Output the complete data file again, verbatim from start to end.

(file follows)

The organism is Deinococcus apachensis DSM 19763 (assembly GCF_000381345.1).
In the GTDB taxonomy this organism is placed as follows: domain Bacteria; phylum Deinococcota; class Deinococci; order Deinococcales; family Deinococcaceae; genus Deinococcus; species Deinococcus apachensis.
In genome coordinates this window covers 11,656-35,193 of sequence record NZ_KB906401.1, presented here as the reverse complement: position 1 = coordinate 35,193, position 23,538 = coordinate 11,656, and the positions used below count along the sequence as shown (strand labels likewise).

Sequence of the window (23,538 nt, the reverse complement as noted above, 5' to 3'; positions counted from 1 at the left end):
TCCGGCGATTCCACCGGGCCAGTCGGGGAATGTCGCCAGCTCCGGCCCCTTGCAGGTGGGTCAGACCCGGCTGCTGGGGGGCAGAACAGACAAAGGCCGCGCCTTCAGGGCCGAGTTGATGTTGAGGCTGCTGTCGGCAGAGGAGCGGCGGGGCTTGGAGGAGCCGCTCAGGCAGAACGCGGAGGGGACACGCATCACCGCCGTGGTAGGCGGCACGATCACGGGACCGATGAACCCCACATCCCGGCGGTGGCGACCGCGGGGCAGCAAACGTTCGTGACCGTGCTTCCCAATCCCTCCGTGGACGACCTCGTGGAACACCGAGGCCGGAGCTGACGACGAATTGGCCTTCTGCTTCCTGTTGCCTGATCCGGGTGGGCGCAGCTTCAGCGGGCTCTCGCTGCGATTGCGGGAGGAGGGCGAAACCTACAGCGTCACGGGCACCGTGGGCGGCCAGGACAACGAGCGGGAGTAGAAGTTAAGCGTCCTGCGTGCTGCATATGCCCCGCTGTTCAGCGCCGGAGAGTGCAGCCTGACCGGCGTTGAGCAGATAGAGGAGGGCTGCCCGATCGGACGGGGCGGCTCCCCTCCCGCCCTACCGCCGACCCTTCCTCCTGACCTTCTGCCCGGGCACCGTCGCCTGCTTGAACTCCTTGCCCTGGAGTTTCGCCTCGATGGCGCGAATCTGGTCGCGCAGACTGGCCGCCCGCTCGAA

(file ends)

The organism is Deinococcus apachensis DSM 19763 (assembly GCF_000381345.1).
In the GTDB taxonomy this organism is placed as follows: domain Bacteria; phylum Deinococcota; class Deinococci; order Deinococcales; family Deinococcaceae; genus Deinococcus; species Deinococcus apachensis.
In genome coordinates this window covers 11,656-35,193 of sequence record NZ_KB906401.1, presented here as the reverse complement: position 1 = coordinate 35,193, position 23,538 = coordinate 11,656, and the positions used below count along the sequence as shown (strand labels likewise).

Sequence of the window (23,538 nt, the reverse complement as noted above, 5' to 3'; positions counted from 1 at the left end):
TCCGGCGATTCCACCGGGCCAGTCGGGGAATGTCGCCAGCTCCGGCCCCTTGCAGGTGGGTCAGACCCGGCTGCTGGGGGGCAGAACAGACAAAGGCCGCGCCTTCAGGGCCGAGTTGATGTTGAGGCTGCTGTCGGCAGAGGAGCGGCGGGGCTTGGAGGAGCCGCTCAGGCAGAACGCGGAGGGGACACGCATCACCGCCGTGGTAGGCGGCACGATCACGGGACCGATGAACCCCACATCCCGGCGGTGGCGACCGCGGGGCAGCAAACGTTCGTGACCGTGCTTCCCAATCCCTCCGTGGACGACCTCGTGGAACACCGAGGCCGGAGCTGACGACGAATTGGCCTTCTGCTTCCTGTTGCCTGATCCGGGTGGGCGCAGCTTCAGCGGGCTCTCGCTGCGATTGCGGGAGGAGGGCGAAACCTACAGCGTCACGGGCACCGTGGGCGGCCAGGACAACGAGCGGGAGTAGAAGTTAAGCGTCCTGCGTGCTGCATATGCCCCGCTGTTCAGCGCCGGAGAGTGCAGCCTGACCGGCGTTGAGCAGATAGAGGAGGGCTGCCCGATCGGACGGGGCGGCTCCCCTCCCGCCCTACCGCCGACCCTTCCTCCTGACCTTCTGCCCGGGCACCGTCGCCTGCTTGAACTCCTTGCCCTGGAGTTTCGCCTCGATGGCGCGAATCTGGTCGCGCAGACTGGCCGCCCGCTCGAA